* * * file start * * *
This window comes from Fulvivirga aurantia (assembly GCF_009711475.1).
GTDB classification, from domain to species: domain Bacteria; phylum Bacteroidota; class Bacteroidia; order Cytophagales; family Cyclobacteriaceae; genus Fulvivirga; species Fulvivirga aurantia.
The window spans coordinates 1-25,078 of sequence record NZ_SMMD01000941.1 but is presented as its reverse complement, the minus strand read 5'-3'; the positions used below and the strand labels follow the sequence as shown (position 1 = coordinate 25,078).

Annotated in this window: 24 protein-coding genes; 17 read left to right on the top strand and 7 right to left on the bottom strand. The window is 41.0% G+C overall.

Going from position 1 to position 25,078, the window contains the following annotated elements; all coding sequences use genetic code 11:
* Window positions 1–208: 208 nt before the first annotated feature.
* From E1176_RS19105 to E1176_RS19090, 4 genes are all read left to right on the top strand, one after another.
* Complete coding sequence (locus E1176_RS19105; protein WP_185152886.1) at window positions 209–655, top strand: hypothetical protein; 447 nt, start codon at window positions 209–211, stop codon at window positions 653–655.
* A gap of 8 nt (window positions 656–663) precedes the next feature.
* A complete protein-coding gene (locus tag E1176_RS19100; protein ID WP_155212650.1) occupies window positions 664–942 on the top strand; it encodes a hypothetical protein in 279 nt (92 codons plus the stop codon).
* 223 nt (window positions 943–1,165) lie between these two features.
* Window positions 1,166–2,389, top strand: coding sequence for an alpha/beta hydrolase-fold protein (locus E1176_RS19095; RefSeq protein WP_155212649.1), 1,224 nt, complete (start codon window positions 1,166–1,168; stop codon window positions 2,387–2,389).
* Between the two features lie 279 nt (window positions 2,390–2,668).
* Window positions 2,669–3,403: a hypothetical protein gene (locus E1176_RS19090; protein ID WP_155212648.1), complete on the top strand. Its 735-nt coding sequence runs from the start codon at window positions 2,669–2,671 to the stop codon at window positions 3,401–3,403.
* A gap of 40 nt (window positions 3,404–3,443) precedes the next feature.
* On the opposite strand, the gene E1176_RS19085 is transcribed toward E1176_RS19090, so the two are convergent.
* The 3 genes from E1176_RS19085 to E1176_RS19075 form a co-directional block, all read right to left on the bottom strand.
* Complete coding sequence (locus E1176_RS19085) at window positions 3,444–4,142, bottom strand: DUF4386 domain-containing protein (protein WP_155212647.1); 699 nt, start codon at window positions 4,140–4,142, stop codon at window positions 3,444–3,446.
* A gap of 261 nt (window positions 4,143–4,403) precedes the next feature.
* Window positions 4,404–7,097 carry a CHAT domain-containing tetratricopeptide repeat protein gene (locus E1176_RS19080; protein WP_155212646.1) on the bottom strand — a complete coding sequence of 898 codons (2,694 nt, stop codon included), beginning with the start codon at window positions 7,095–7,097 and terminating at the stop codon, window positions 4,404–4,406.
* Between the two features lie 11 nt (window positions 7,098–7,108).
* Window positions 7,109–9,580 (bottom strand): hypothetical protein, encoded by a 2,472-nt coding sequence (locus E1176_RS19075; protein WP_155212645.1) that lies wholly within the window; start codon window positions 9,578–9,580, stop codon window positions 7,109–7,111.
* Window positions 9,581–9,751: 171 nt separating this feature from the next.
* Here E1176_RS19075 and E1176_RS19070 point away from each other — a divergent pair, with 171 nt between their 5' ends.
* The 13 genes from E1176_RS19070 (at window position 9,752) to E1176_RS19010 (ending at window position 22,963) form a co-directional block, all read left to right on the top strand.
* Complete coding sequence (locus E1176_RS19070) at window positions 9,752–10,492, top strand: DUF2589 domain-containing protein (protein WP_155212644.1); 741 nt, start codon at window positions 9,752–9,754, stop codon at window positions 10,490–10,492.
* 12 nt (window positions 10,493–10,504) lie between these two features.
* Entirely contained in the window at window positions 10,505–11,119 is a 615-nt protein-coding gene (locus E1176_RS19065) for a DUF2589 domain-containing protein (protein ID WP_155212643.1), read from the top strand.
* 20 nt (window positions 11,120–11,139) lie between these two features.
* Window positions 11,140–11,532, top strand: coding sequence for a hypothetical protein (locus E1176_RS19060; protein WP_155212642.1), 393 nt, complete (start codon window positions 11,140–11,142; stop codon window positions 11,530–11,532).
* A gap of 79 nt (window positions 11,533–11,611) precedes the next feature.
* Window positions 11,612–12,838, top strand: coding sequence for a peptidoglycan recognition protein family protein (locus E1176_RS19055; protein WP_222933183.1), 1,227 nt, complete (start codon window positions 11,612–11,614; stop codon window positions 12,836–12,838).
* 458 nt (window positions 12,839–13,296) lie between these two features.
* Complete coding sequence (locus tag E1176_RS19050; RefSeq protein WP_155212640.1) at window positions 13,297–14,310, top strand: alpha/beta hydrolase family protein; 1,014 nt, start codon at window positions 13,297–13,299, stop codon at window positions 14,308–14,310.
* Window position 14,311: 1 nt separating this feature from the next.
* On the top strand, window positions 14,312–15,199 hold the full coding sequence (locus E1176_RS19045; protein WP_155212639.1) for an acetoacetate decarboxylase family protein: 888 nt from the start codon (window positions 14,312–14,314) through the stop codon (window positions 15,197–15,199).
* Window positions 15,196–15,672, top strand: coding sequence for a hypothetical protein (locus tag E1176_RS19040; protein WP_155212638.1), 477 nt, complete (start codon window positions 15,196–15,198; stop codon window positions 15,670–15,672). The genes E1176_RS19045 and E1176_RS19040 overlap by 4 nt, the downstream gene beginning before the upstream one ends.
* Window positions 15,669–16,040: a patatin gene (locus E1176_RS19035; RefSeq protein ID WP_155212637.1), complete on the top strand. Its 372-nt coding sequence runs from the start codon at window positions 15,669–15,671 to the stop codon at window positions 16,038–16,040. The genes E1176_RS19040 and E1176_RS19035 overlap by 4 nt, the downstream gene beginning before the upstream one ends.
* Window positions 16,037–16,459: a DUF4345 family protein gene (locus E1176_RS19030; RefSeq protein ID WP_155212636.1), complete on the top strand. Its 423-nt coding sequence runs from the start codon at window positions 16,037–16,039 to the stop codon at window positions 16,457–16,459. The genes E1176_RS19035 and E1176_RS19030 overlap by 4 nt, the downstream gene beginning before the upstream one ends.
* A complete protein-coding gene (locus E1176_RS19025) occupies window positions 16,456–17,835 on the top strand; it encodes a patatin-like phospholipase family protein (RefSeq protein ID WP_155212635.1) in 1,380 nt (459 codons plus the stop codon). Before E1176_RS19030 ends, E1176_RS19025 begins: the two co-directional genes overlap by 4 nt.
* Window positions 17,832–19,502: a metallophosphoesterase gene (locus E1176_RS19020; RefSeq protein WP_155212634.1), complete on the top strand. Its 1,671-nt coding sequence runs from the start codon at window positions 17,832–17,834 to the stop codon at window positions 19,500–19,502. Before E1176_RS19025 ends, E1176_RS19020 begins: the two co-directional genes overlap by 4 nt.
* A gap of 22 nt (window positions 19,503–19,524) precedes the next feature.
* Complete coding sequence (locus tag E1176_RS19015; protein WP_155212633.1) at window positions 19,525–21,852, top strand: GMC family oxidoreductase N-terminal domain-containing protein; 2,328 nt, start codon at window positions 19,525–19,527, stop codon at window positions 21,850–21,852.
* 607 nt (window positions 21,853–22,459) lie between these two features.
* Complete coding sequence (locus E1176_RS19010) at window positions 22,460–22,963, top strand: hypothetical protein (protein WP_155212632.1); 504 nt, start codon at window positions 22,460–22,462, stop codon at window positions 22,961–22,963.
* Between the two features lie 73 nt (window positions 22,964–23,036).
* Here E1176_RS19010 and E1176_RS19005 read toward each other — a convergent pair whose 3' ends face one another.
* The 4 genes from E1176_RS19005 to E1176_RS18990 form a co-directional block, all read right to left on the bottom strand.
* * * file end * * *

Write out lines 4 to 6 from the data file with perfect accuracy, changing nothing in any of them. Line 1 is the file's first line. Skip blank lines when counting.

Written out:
Annotated in this window: 24 protein-coding genes; 17 read left to right on the top strand and 7 right to left on the bottom strand. The window is 41.0% G+C overall.

Going from position 1 to position 25,078, the window contains the following annotated elements; all coding sequences use genetic code 11:
* Window positions 1–208: 208 nt before the first annotated feature.